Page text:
The European Commission has launched a debate on "How to make learning mobility a reality for all?"
An accessible learning mobility is one of the priorities of the European Education Area and the European Commission is working to achieve it, which is why this year, among other things, it is preparing a proposal for a Council Recommendation on learning mobility. The Commission is also asking EU citizens to take part in a public consultation and a series of debates on the subject, as part of the process of mapping barriers to learning mobility and developing guidelines to overcome them. These will explore how to improve accessibility and awareness of opportunities for international learning mobility for all learners and trainers. The results will be considered in the Commission's document.
The public consultation on learning mobility is open from early February until 3 May 2023 and everyone can be heard: learners and workers in all sectors of education and training (formal, non-formal or informal), youth workers, apprentices, sports workers, employers, decision-makers, researchers and the general public.
The series of debates was opened on 3 March directly by Commissioner Mariya Gabriel, who thanked all participants for contributing to the Commission's proposal for a Council Recommendation. The Council, in the format of Ministers for Education, Youth and Sport, is expected to discuss this proposal at its September 2023 meeting.
"Of course, we have Erasmus+, which has so far enabled more than 13 million people from over 33 countries to go abroad to study, work or volunteer. The programme's possibilities have been extended to vocational education and training, early childhood education and care, sport, and adult education. But we still have a lot of work to do. According to a 2022 Eurobarometer survey, only 15 % of young people have taken the opportunity to study or do a traineeship in another country. There are still barriers. And that is why we are meeting today. That is why you are here today. We need your help and ideas on how to change this," said Gabriel.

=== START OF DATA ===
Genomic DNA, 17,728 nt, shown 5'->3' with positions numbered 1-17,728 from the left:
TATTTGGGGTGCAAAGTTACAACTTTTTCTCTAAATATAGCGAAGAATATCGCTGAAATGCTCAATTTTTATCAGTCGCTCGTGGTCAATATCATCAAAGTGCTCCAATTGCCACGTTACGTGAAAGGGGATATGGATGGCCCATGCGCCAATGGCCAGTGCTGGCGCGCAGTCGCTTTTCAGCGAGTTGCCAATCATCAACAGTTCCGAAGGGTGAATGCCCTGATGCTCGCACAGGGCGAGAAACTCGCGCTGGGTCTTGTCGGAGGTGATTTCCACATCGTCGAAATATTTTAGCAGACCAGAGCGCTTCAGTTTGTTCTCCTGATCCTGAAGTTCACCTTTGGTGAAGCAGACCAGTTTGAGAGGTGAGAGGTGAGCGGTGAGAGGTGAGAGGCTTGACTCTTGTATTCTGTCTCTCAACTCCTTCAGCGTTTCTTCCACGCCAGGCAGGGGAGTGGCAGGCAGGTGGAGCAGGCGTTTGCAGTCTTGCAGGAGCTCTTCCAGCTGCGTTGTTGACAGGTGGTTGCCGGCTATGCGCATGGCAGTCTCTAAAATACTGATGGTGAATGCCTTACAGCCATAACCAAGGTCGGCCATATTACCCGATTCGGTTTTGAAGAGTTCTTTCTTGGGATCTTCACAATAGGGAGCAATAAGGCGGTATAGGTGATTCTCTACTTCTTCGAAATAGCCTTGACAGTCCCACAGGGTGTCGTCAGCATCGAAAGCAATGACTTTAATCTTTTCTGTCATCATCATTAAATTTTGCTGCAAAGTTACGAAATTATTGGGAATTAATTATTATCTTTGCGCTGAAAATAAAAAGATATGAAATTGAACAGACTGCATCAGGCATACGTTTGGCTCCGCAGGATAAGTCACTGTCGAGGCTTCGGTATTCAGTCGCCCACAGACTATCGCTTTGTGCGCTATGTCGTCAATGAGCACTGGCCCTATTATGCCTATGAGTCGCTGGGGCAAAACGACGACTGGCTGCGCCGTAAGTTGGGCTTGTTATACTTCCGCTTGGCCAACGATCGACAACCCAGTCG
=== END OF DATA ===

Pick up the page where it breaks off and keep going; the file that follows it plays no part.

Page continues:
In total, the 3 sessions of citizens' dialogue will involve around 150 participants from all 27 EU Member States. All debates will also be broadcasted online:
- 3-5 March: defining future learning mobility in Europe and identifying different target groups
- 24-26 March: the main obstacles and challenges to mobility faced by different groups
- 28-30 April: citizens' recommendations to the Commission on how to increase learning mobility in Europe: key areas for improvement, proposals for solutions for different target groups
The Commission invites participants to consider the following points while contributing to the debate:
- the need to involve different groups of learners and trainers, in particular, those with limited opportunities (due to disabilities, health problems, economic, social, geographical and other barriers) and less mobile groups (e.g., pupils and teachers, apprentices and trainees, adult learners and educators);
- the need to keep mobility as environmentally friendly as possible in the choice of means of transport and the promotion of sustainable practices;
- the opportunities and challenges linked to digitalisation (e.g., better use of digital platforms for learning, linking on-site and online learning);
- the potential of learning mobility for intercultural dialogue, active citizenship, and the promotion of shared values.
For more information, see the Commission's website